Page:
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How are state and party bodies linked in China? Who is sitting at the table when certain policy decisions are made? Who is in charge of implementing these decisions? The interactive graph below provides a gateway to search for answers by visualising the formal links between party and state bodies, leading small groups and key individuals in the current Xi-Li Administration. Our data covers a wide range of policy areas, ranging from education and health to national security. The connections revealed through the graphic show that policymaking in China is increasingly complex and nuanced, and that leading small groups enhance policymaking rather than side-step party or state institutions.
Our interactive graph illustrates the formal linkages between permanent state and party bodies, individual leading figures and so-called Leading Small Groups (LSGs). These LSGs are consultative bodies—or task forces—that bring together relevant stakeholders to advise the party and the government on a variety of policy issues. As the governance and policy challenges China confronts become increasingly complex, LSGs help ensure that officials with relevant specialized knowledge, experience, or institutional interests have a voice in the policymaking process and offer a mechanism to avoid conflict between various institutional priorities. The growing number of LSGs speaks to the PRC’s aim of professionalizing policymaking processes and thereby governing more effectively.
The graph shows how the CCP and the state are highly interconnected. This is evident in the “dual hats” that many officials wear as both state officials and party members and in their representation on different LSGs. Zhang Gaoli, member of the Standing Committee of the Politburo and Vice-Premier of the State Council, serves as head or deputy head of eight LSGs: one party and seven state LSGs.
While not all LSG members have an equal say, the range of institutions represented on any given LSG speaks to Beijing’s desire for a professional, coordinated, and relatively expert policymaking process. The “National LSG for Establishing China as a Powerful Manufacturing Country,” for example, brings together more than 20 institutional members, including the Ministry of Industry and Information Technology (MIIT), the Ministry of Human Resources and Social Security, the People’s Bank of China, and the Ministry of Environmental Protection.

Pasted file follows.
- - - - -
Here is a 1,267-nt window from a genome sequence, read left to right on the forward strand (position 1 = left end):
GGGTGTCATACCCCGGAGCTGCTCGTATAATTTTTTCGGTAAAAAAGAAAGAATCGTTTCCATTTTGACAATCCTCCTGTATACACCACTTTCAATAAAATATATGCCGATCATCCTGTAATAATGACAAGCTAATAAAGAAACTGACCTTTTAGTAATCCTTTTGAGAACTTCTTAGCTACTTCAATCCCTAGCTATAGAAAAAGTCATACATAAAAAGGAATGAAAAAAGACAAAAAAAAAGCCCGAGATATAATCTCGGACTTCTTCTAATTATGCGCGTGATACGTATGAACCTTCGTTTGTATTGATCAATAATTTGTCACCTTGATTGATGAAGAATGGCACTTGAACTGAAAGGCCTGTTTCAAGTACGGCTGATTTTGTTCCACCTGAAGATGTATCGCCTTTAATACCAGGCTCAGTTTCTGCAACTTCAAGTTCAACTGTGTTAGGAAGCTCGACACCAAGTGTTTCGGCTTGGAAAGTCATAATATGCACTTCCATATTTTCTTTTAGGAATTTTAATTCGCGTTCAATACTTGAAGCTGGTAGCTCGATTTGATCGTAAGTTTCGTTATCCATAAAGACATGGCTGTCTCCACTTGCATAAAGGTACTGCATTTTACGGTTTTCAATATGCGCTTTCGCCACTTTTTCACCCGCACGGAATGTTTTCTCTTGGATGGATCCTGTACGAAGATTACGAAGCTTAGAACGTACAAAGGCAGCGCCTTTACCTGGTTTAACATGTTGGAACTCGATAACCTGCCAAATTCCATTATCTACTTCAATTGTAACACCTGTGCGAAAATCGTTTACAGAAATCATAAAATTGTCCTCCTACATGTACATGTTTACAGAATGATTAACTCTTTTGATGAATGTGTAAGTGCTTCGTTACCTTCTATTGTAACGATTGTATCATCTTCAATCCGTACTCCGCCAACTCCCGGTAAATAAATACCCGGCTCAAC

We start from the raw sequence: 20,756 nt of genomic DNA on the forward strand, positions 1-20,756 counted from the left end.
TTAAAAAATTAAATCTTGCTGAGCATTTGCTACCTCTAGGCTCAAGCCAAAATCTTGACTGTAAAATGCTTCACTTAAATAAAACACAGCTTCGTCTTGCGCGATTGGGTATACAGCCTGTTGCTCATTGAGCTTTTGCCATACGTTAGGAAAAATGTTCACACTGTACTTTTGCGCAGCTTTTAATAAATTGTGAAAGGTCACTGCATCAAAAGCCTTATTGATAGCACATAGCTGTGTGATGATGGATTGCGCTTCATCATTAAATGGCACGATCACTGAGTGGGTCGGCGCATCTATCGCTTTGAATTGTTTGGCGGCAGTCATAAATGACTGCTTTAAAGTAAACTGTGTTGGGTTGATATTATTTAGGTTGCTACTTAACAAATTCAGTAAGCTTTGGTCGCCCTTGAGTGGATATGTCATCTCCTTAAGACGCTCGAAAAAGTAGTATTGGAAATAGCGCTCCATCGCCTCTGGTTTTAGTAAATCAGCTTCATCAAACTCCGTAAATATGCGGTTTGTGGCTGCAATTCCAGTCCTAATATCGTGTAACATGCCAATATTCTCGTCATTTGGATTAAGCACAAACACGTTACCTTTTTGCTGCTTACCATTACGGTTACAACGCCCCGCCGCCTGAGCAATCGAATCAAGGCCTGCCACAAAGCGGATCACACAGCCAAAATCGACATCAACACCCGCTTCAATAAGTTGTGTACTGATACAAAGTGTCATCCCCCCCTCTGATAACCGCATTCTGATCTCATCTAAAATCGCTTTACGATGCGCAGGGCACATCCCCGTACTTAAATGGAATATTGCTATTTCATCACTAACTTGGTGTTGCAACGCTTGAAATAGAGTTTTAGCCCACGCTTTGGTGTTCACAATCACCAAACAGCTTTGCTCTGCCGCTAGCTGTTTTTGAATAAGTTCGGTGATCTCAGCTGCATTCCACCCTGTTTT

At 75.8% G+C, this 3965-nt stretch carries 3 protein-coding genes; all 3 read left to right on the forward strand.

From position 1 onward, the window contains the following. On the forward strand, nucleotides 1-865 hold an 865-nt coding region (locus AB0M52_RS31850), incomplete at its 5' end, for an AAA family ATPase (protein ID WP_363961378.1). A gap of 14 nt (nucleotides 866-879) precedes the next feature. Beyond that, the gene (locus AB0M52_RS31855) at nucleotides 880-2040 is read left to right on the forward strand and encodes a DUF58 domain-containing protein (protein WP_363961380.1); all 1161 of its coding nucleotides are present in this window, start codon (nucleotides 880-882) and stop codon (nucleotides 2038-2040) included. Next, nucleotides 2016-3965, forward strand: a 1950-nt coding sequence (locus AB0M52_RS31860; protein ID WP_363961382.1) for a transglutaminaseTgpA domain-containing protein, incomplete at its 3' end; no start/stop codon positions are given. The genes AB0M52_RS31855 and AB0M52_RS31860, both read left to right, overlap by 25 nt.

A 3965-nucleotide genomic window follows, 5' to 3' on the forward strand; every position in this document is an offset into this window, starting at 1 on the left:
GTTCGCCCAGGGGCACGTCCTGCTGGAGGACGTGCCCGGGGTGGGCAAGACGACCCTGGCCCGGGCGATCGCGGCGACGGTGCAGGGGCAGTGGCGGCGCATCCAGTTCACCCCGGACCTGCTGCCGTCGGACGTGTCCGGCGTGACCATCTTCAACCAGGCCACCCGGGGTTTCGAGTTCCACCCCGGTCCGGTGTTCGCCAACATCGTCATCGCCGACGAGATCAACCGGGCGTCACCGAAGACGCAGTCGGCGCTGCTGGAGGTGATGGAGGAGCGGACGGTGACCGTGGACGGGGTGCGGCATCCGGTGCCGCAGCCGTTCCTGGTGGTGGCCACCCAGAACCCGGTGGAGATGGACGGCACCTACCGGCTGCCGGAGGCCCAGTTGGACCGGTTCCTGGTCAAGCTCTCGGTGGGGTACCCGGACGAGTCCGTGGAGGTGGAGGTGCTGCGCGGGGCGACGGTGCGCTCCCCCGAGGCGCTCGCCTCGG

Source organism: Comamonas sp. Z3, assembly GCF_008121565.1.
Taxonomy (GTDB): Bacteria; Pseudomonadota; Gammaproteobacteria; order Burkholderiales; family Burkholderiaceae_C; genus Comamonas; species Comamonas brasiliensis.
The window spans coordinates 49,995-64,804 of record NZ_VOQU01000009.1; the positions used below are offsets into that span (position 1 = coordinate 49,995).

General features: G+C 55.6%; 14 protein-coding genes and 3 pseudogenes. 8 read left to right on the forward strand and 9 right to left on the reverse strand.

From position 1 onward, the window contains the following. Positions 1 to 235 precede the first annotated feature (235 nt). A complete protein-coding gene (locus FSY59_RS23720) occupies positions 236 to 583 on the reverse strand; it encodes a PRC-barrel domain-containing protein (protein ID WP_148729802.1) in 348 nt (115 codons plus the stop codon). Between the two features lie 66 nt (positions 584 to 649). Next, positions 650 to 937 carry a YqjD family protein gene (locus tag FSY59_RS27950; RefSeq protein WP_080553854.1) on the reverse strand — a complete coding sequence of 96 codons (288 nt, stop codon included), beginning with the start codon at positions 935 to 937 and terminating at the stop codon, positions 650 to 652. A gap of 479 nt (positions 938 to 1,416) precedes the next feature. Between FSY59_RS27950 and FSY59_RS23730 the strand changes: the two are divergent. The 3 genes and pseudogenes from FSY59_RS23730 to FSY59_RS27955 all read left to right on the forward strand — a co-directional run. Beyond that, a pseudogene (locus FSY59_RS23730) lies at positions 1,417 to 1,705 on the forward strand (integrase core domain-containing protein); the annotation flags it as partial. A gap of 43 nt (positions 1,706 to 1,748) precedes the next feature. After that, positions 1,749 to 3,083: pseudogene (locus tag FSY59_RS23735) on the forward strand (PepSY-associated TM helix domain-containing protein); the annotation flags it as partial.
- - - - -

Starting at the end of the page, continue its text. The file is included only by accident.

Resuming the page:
The personal and institutional links shown below—even though they only represent a fraction of full LSG membership—show that the PRC’s policymaking process is much more nuanced than the CCP simply telling the state what to do. At every level, the crossover in personnel means that the CCP/state policymaking relationship is deeply intertwined and the decision-making process evolves gradually. Though we are in the dark about the composition of many party LSGs, the composition of some of the more transparent state groups strongly suggests that LSGs function as a way to enhance policymaking through stakeholder deliberation, rather than as a mechanism for side-stepping permanent party or state institutions. For example, looking at rural development, we can see a large personnel and organisational overlap between the party LSG on Rural Work and the state LSG on Poverty Alleviation and Development, starting from Vice-Premier Wang Yang, who is head of both groups.
The chart is not primarily designed as a measure of transparency, but it does happen to show which policy issues and areas Beijing is willing to address publicly. For example, policy deliberation on poverty is relatively transparent. The fact that we can confirm the identities of many high-level members of the poverty alleviation LSG indicates that the Chinese leadership is more open about policy debates and decision making in this area, while it remains tight-lipped about other, more sensitive issues, such as maritime issues, anti-corruption, or “stability maintenance.”
Our chart is based on a database we have compiled of party and state LSGs and Coordinating Small Groups members, covering the period from 2003-2016. In terms of “known” members, we’ve only included those individuals confirmed through official websites such as gov.cn, the Communist Party’s website, or authoritative party-state Chinese media such as Xinhua. We have not displayed linkages that many observers assume but have not been able to confirm, e.g. General Secretary Xi Jinping as head of the Maritime Interests LSG. Furthermore, the LSGs shown in the chart do not represent the full range of existing groups, past or present. We have tried to determine which LSGs are currently active and displayed those, though there may be older groups still functioning of which we are not aware. The LSGs we’ve included may be temporary, single-issue (such as the LSGs for particular surveys or censuses), or permanent –we’ve included them all with no distinction to show the breadth of issues on which LSGs engage. We’ve used the term “Leading Small Group” for all of these bodies, even though some of them are called “Coordinating Small Groups” (we have given the full title and translation in a box below the main chart). This chart is up-to-date as of July 15, 2016.
It’s impossible to verify all members of LSGs. But even the number of known members is too large to include all of them in our chart without making it unwieldy and confusing. We’ve therefore only displayed known LSG Heads and Deputy Heads in the main body of the chart, with additional members (if known) listed underneath in an extra box.